It was a harsh decision. Indeed, members of the governing council have privately indicated that it was too harsh, along with other members within BCCI who have expressed their private support. There was no notice and no opportunity given to us for any discussion. The decision was taken before conclusion of the IPL disciplinary panel, where the RR case is being reviewed, and before conclusion of any government enquiries into the IPL franchises.
What has their response been?
Our belief has always been that this is a commercial contract between two commercial organizations. Generally, if one of the parties has an issue, you sit around a table and see if you can resolve it, before pressing any ‘termination buttons’. In an attempt to resolve this amicably we wrote to BCCI, but as yet we have had no response.
Media reports suggest that the show-cause notice was never received by RR.
That is correct; there was no show-cause prior to the termination notice. We only learnt of the existence of a show-cause notice via the media, who had received it some days before our termination. We still don’t have an official copy.
What will be your future course of action?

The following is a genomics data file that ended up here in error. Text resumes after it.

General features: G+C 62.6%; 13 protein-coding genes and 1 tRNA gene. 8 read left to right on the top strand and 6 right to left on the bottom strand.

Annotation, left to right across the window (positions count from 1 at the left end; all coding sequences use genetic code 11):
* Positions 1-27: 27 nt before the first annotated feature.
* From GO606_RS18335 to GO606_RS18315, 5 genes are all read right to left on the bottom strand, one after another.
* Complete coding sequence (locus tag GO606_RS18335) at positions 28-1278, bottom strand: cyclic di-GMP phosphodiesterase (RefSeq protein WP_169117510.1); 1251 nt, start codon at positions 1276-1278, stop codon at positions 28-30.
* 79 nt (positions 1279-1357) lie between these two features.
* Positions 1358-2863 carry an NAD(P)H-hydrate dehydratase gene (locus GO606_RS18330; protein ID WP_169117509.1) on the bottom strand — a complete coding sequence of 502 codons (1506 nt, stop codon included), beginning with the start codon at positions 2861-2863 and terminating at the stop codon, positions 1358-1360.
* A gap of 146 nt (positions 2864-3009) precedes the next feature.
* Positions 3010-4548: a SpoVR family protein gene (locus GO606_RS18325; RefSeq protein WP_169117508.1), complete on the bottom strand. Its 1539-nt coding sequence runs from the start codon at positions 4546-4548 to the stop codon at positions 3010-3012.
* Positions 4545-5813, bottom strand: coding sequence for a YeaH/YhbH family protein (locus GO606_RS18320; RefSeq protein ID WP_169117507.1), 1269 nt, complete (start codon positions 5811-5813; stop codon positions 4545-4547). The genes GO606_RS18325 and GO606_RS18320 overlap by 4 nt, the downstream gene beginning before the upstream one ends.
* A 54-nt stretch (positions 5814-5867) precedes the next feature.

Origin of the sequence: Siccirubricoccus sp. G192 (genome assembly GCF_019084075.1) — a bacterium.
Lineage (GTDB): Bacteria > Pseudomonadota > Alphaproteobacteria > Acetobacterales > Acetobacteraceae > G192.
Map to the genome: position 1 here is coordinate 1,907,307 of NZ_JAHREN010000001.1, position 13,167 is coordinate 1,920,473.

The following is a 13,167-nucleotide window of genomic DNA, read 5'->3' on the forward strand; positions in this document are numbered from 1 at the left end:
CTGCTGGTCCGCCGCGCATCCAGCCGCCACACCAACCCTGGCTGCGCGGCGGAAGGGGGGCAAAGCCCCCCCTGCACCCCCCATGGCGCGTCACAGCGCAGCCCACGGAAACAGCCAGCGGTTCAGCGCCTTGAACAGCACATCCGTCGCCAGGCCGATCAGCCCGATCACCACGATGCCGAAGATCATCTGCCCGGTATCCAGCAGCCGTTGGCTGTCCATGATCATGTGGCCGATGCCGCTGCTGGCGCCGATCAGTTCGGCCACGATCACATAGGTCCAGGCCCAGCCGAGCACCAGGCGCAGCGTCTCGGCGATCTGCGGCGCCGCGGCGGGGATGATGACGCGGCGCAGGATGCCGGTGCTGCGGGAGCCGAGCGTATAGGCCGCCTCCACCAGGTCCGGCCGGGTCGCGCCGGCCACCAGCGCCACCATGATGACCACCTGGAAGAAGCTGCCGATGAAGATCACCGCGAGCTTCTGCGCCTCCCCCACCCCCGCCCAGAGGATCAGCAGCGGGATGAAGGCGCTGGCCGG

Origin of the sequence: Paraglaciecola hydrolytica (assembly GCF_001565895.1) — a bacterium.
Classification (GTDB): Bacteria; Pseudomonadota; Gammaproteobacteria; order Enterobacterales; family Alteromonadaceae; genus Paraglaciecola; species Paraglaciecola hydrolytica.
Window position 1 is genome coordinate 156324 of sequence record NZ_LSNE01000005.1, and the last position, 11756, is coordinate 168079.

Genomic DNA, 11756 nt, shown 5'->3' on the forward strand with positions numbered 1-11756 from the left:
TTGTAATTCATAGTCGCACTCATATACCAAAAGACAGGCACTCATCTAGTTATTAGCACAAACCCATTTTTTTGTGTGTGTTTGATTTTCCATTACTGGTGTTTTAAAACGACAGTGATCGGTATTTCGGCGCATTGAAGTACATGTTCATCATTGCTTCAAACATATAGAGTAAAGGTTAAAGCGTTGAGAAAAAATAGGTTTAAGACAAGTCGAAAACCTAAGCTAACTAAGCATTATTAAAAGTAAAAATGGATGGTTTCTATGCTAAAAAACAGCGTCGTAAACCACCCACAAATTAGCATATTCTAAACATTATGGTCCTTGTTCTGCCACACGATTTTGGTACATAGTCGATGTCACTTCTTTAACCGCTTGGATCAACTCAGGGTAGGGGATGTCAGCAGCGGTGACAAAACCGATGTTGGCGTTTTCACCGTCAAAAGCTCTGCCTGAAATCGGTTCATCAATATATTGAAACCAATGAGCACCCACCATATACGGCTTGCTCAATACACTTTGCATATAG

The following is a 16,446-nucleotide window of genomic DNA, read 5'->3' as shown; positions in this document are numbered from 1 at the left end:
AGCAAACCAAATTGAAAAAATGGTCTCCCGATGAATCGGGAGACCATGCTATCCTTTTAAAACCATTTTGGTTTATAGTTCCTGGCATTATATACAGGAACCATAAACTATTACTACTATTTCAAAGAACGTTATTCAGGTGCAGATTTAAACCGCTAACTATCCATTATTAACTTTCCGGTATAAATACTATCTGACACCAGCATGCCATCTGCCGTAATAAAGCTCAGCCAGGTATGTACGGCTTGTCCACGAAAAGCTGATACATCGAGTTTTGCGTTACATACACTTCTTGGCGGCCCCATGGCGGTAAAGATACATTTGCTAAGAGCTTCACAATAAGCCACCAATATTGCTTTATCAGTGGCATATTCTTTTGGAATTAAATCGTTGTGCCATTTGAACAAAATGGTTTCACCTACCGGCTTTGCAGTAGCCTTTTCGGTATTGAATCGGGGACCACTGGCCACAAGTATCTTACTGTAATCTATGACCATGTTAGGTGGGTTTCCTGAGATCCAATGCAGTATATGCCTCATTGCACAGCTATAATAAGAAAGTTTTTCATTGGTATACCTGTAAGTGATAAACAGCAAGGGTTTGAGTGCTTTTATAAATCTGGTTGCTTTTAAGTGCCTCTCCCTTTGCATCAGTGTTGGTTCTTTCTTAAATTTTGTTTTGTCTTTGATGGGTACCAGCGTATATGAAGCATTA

We have tried to engage BCCI, but with no success to date. We have always said that we believe ourselves to be on firm legal ground, and we have always tried to do the right thing. Clearly, we have to protect a valuable franchise, business, and importantly, our duty as an employer of people—so legal recourse remains an option.
BCCI’s grouse has been the transfer of shares and ownership within RR. But Suresh Chellaram’s presence at IPL workshops as well Raj Kundra and Shilpa Shetty’s public induction have been known. Didn’t RR communicate these developments formally to BCCI?
Firstly, the transfer of shares has nothing to do with Suresh Chellaram. He was part of our original bidding consortium of three shareholders. The transfer relates to a transfer of a subsidiary to a holding firm, both with the same ultimate ownership. The Indian operating subsidiary was ‘held in trust’ for the original shareholders (owners) by the chairman and CEO of the franchise, until the overseas holding company was set up by the same shareholders. This is a very common process for foreign investors. We have regularly communicated our ownership structure to BCCI-IPL. We communicated it ahead of the auction; we detailed a bid consortium diagram in our bid document; we have sent share registers; and we have published detailed ownership structures through our FIPB (Foreign Investment Promotion Board) applications. You are also right to point out that Suresh has been present at every owners’ gathering.